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The Globe and Mail is spotlighting some of the unsung heroes of the war in Ukraine, who are doing their part amid Russia’s invasion. Other pieces in this series include recognition of the doctors, the farmers and the photojournalists.

Roman Waschuk is the business ombudsman of Ukraine who served as Canada’s ambassador to Ukraine from 2014 to 2019.

Pulling off a massive legislative and regulatory harmonization exercise with the European Union is, on its own, an incredible feat. Yet that’s just what deputy prime minister for European and Euro-Atlantic integration Olha Stefanishyna, along with hundreds of unsung Ukrainian technocrats both in and out of political office, has managed to pull off – all amid bombings and cruise-missile strikes.

For the first time, my current role put me into contact with Ukraine’s legal and administrative systems from the inside, and I was actually surprised that they were not as dysfunctional as analysts and activists had persuaded me in my previous diplomatic life. As the head of a problem-solving organization, I could get answers and solutions to most of the contentious cases filed with our office. Now, in wartime, this same capacity has been coupled with grit to produce bureaucratic resilience.

Like much of our staff, Ms. Stefanishyna is a lawyer in her mid-thirties with fluent English and persuasive powers. She’s part of a cohort of young, internationally minded officials who have cycled in and out of government since 2014, trying to ride and channel various waves of reform. In her case, opportunity arose when Polish President Andrzej Duda first proposed the idea of fast-tracking EU candidate status for Ukraine on Feb. 26 (only two days after Russia launched its invasion), a suggestion picked up with a gusto rarely seen in Brussels by European Commission president Ursula von der Leyen.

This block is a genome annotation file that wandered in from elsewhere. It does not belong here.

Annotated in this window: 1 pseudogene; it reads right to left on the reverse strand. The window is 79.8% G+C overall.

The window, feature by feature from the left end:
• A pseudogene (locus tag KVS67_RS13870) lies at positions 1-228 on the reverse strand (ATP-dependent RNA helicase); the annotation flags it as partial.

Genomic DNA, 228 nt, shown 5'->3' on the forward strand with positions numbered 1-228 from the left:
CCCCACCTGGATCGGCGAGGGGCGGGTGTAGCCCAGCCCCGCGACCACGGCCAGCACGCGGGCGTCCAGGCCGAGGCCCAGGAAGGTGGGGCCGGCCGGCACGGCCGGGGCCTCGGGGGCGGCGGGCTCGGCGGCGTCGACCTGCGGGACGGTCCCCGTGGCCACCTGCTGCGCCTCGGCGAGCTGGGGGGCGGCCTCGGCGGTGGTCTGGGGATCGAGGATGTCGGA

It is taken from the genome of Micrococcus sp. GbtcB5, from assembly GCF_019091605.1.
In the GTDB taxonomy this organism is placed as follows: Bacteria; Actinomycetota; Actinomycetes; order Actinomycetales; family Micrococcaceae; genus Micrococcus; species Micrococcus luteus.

Ms. Stefanyshina’s office rolled out an advocacy campaign targeting political and media elites of the 27 member states, reinforcing the government’s messaging with outreach by civil-society activists. In this campaign, old Ukrainian electoral and policy hatchets were buried, and cross-party WhatsApp groups adjusted the Europe-wide pressure points hour by hour, reinforcing President Volodymyr Zelensky’s messaging by tailoring it to varying sensibilities.

Within government, it was all hands on deck to compile the thousands of pages of substantive answers reflecting the current state of implementation by Ukraine of the 35 chapters of the EU’s internal rule book. This process, which would normally take months under peacetime conditions, was completed within weeks by ministries and governance projects who all drafted, edited and compiled the work remotely. All this outward and inward networking, in turn, would not have been possible if Ukraine’s digital backbone had not been preserved by local IT talent and dedicated system operators – with a dollop of Starlink satellite magic from Elon Musk.

The outcome: a unanimous decision by all 27 EU leaders on June 23 to launch Ukraine on the road to membership – a prospect that was the original catalyst for the first Euromaidan demonstrations back in November, 2013, and the antithesis of every one of Vladimir Putin’s imperialist plans for Ukraine and Ukrainians.

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